Japan likely to whale again

Green Lifestyle

Whaling could continue in the southern ocean if Japan’s new proposal meets international standards.


Credit: Australian Customs and Border Protection Service

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Yesterday, the Japanese government released a new proposal for scientific whale research in the Antarctic Ocean.

The release of this plan comes just months after the International Court of Justice (ICJ) ruled that Japan’s whaling program did not meet scientific research standards set by the International Whaling Commission (IWC), and their whaling program was immediately ceased.

At the time of the ICJ ruling in March this year, Japan's government spokesperson Nori Shikata stated; “Japan will abide by the judgement of the court that places a great importance on the international legal order and the rule of law”.

Federal Environment Minister Greg Hunt has made it clear that he doesn't believe that whales need to be killed for research ourposes, yet the current Australian government is unlikely to oppose Japan's new plan.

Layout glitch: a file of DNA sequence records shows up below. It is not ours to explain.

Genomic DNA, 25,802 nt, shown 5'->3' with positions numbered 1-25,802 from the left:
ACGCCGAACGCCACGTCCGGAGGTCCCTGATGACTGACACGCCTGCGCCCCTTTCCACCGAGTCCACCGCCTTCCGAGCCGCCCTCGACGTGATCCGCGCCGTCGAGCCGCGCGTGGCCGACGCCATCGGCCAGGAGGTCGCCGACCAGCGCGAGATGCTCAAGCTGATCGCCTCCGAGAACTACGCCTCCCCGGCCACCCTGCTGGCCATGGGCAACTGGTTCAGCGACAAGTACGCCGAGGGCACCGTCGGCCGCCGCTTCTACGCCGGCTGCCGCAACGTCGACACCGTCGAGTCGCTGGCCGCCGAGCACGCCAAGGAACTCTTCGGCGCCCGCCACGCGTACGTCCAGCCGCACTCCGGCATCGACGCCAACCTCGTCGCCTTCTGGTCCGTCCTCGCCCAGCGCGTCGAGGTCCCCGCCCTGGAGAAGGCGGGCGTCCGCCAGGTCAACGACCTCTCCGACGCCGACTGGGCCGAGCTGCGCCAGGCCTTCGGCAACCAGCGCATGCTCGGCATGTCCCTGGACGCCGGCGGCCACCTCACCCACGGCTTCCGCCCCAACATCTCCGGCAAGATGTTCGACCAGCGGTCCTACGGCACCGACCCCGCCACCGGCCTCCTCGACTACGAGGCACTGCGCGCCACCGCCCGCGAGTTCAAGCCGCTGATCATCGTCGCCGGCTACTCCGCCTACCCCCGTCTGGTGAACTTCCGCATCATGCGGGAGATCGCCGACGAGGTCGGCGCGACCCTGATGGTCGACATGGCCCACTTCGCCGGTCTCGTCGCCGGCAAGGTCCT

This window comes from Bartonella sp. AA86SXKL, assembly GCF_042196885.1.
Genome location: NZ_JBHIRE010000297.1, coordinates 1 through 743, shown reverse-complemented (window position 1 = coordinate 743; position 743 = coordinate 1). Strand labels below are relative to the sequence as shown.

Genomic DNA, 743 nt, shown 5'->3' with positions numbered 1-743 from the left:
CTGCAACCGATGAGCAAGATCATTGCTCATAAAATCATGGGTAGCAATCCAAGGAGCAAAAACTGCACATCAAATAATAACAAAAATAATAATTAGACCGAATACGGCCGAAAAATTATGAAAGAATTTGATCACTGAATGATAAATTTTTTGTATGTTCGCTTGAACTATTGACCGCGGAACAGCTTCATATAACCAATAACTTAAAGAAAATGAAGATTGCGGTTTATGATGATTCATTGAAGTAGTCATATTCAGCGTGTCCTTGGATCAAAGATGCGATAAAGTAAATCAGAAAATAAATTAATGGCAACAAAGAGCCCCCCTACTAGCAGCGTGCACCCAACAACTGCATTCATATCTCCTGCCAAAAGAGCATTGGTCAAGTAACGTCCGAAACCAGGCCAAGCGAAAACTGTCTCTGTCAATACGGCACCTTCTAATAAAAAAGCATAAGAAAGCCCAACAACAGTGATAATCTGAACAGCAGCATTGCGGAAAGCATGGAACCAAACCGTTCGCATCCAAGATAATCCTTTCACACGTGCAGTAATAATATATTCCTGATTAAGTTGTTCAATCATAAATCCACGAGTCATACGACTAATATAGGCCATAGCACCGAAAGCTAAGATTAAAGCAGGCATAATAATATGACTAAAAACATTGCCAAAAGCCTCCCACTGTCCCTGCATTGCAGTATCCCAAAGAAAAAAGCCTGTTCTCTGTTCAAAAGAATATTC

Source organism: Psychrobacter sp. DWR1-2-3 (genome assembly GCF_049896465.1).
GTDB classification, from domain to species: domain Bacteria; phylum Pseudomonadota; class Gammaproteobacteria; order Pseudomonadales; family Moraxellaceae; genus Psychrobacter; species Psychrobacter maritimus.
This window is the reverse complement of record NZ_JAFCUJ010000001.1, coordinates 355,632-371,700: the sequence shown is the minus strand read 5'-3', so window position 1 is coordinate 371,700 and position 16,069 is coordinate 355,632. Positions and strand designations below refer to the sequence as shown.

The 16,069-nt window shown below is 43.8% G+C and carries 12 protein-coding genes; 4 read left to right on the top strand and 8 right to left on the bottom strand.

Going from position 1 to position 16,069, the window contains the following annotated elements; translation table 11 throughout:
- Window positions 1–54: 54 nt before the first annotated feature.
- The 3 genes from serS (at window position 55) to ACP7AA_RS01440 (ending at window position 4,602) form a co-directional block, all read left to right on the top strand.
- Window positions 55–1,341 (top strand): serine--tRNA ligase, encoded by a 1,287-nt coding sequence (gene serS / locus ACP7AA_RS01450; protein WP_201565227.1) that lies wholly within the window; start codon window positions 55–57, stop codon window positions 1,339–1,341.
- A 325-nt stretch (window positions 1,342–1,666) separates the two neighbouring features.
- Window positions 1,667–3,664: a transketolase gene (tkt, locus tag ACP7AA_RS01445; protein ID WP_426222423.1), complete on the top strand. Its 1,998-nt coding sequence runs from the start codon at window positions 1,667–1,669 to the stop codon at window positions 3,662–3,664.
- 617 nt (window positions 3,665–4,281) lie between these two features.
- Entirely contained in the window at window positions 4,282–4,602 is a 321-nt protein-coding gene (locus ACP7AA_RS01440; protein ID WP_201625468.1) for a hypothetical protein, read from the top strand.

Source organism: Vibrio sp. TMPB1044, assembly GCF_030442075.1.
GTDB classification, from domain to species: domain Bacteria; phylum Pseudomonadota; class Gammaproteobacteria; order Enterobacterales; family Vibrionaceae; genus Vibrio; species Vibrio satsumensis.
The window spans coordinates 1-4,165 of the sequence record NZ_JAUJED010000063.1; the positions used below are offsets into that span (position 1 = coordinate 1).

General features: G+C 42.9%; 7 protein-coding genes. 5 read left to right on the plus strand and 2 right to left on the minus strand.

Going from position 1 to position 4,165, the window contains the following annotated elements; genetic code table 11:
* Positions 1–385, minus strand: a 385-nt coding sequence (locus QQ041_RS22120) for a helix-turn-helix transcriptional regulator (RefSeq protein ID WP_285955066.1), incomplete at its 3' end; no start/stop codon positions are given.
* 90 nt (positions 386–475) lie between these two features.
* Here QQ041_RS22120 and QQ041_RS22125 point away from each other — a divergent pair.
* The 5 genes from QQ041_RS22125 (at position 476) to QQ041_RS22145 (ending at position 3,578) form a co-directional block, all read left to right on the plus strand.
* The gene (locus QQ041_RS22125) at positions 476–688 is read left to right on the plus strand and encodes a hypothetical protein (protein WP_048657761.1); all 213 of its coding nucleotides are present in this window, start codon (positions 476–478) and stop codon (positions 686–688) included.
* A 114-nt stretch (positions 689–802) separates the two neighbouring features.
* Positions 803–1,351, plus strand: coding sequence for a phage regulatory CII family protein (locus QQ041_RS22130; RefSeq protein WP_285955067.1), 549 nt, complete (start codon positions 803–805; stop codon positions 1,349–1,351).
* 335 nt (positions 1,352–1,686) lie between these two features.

“The Australian Greens have said over and over that the ICJ court case would not be sufficient to stop the harpoon boats returning,” says Greens Senator Peter Whish-Wilson.

“The government needed to pile on the diplomatic pressure, but instead they ignored the issue.”

“The Liberal government has abandoned the leadership that had been shown by successive Australian governments for the last 30 years when they said they would put trade deals ahead of whaling in their relations with Japan,” says Whish-Wilson.

The new plan reduces the number of species targeted and individuals hunted, and adds non-lethal collection methods to the research. However, it includes extending the research zone and hunting a sample of 333 Minke whales.

Continuing to hunt whales while new technology allows for non-lethal surveys and data collection is a major cause for suspicion from animal welfare advocates.

“If Japan really wants to study whales for science it should join the IWC-supported, multi-national, non-lethal Southern Ocean Research Programme, which produces valuable data from studying living whales in their marine environment rather than slaughtering them,” says Patrick Ramage from the International Fund for Animal Welfare.

Humane Society International’s Alexia Wellbelove agrees; “Japan's continued insistence in pushing ahead with unnecessary, unethical so-called 'research' is simply a means of supporting their long-term aim of resuming commercial whaling”.

The proposal for 2015/2016 will be reviewed by the IWC, however they have insufficient legal power to stop Japan whaling completely.

The Minke whale is also not classified as threatened, so Japan’s commissioner to the IWC sees the current resistance as a “philosophical position” rather than scientific opposition.

Take action to end Japanese whaling for good by signing this petition with the Australian Marine Conservation Society here.